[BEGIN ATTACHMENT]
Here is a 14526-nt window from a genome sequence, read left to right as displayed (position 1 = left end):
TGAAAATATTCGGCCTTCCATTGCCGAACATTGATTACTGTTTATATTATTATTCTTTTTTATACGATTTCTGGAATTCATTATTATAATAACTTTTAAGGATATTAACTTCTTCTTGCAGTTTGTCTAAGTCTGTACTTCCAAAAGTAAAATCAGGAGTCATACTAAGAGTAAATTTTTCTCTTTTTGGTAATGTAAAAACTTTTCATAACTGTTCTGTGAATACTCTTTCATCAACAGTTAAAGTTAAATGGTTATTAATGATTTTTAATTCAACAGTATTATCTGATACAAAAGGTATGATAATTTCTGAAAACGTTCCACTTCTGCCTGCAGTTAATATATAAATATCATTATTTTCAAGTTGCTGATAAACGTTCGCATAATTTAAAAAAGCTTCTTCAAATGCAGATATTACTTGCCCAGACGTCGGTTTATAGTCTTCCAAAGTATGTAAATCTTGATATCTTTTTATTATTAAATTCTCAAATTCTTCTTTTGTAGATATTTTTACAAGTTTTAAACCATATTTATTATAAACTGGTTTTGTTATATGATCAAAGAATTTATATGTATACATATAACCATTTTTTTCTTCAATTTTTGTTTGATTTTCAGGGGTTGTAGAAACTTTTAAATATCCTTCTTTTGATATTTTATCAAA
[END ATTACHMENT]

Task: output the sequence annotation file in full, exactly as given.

Here is a 14526-nt window from a genome sequence, read left to right as displayed (position 1 = left end):
TGAAAATATTCGGCCTTCCATTGCCGAACATTGATTACTGTTTATATTATTATTCTTTTTTATACGATTTCTGGAATTCATTATTATAATAACTTTTAAGGATATTAACTTCTTCTTGCAGTTTGTCTAAGTCTGTACTTCCAAAAGTAAAATCAGGAGTCATACTAAGAGTAAATTTTTCTCTTTTTGGTAATGTAAAAACTTTTCATAACTGTTCTGTGAATACTCTTTCATCAACAGTTAAAGTTAAATGGTTATTAATGATTTTTAATTCAACAGTATTATCTGATACAAAAGGTATGATAATTTCTGAAAACGTTCCACTTCTGCCTGCAGTTAATATATAAATATCATTATTTTCAAGTTGCTGATAAACGTTCGCATAATTTAAAAAAGCTTCTTCAAATGCAGATATTACTTGCCCAGACGTCGGTTTATAGTCTTCCAAAGTATGTAAATCTTGATATCTTTTTATTATTAAATTCTCAAATTCTTCTTTTGTAGATATTTTTACAAGTTTTAAACCATATTTATTATAAACTGGTTTTGTTATATGATCAAAGAATTTATATGTATACATATAACCATTTTTTTCTTCAATTTTTGTTTGATTTTCAGGGGTTGTAGAAACTTTTAAATATCCTTCTTTTGATATTTTATCAAA